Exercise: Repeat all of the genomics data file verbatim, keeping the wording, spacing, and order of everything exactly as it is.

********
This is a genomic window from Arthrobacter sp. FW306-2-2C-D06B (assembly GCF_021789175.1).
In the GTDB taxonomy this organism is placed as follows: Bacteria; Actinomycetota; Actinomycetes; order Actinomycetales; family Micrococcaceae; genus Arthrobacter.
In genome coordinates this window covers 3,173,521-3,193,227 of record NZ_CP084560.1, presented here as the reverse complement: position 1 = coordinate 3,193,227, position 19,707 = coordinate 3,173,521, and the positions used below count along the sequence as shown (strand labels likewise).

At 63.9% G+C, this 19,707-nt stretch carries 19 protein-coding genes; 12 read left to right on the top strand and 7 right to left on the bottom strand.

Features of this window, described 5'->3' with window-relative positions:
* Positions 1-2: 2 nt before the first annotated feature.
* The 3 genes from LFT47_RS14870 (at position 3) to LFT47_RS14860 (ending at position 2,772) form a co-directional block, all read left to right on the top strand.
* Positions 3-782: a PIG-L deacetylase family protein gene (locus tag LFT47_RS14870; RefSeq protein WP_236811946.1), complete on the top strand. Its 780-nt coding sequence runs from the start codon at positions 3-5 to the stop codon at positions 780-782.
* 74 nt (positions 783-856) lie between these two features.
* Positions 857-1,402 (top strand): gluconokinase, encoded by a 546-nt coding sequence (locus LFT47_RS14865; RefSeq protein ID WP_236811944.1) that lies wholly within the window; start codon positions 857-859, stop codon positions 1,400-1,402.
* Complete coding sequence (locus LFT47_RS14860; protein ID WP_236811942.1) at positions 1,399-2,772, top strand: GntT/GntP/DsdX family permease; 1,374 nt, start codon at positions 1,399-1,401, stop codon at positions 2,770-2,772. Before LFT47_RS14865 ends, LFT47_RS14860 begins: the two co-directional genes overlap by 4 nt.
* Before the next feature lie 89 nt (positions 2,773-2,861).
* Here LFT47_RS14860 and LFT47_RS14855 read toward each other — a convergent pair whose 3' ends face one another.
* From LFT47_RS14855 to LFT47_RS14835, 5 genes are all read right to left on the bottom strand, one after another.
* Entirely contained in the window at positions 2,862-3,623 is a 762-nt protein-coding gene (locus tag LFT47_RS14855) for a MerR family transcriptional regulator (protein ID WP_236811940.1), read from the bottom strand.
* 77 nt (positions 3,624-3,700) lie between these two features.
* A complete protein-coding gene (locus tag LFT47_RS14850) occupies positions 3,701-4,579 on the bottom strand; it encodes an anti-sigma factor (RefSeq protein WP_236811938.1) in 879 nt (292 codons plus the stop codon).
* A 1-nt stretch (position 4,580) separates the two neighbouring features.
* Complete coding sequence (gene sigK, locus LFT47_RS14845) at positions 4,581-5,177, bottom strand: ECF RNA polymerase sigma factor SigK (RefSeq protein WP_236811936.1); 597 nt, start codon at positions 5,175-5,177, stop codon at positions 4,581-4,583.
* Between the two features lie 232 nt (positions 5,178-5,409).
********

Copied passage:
This is a genomic window from Arthrobacter sp. FW306-2-2C-D06B (assembly GCF_021789175.1).
In the GTDB taxonomy this organism is placed as follows: Bacteria; Actinomycetota; Actinomycetes; order Actinomycetales; family Micrococcaceae; genus Arthrobacter.
In genome coordinates this window covers 3,173,521-3,193,227 of record NZ_CP084560.1, presented here as the reverse complement: position 1 = coordinate 3,193,227, position 19,707 = coordinate 3,173,521, and the positions used below count along the sequence as shown (strand labels likewise).

At 63.9% G+C, this 19,707-nt stretch carries 19 protein-coding genes; 12 read left to right on the top strand and 7 right to left on the bottom strand.

Features of this window, described 5'->3' with window-relative positions:
* Positions 1-2: 2 nt before the first annotated feature.
* The 3 genes from LFT47_RS14870 (at position 3) to LFT47_RS14860 (ending at position 2,772) form a co-directional block, all read left to right on the top strand.
* Positions 3-782: a PIG-L deacetylase family protein gene (locus tag LFT47_RS14870; RefSeq protein WP_236811946.1), complete on the top strand. Its 780-nt coding sequence runs from the start codon at positions 3-5 to the stop codon at positions 780-782.
* 74 nt (positions 783-856) lie between these two features.
* Positions 857-1,402 (top strand): gluconokinase, encoded by a 546-nt coding sequence (locus LFT47_RS14865; RefSeq protein ID WP_236811944.1) that lies wholly within the window; start codon positions 857-859, stop codon positions 1,400-1,402.
* Complete coding sequence (locus LFT47_RS14860; protein ID WP_236811942.1) at positions 1,399-2,772, top strand: GntT/GntP/DsdX family permease; 1,374 nt, start codon at positions 1,399-1,401, stop codon at positions 2,770-2,772. Before LFT47_RS14865 ends, LFT47_RS14860 begins: the two co-directional genes overlap by 4 nt.
* Before the next feature lie 89 nt (positions 2,773-2,861).
* Here LFT47_RS14860 and LFT47_RS14855 read toward each other — a convergent pair whose 3' ends face one another.
* From LFT47_RS14855 to LFT47_RS14835, 5 genes are all read right to left on the bottom strand, one after another.
* Entirely contained in the window at positions 2,862-3,623 is a 762-nt protein-coding gene (locus tag LFT47_RS14855) for a MerR family transcriptional regulator (protein ID WP_236811940.1), read from the bottom strand.
* 77 nt (positions 3,624-3,700) lie between these two features.
* A complete protein-coding gene (locus tag LFT47_RS14850) occupies positions 3,701-4,579 on the bottom strand; it encodes an anti-sigma factor (RefSeq protein WP_236811938.1) in 879 nt (292 codons plus the stop codon).
* A 1-nt stretch (position 4,580) separates the two neighbouring features.
* Complete coding sequence (gene sigK, locus LFT47_RS14845) at positions 4,581-5,177, bottom strand: ECF RNA polymerase sigma factor SigK (RefSeq protein WP_236811936.1); 597 nt, start codon at positions 5,175-5,177, stop codon at positions 4,581-4,583.
* Between the two features lie 232 nt (positions 5,178-5,409).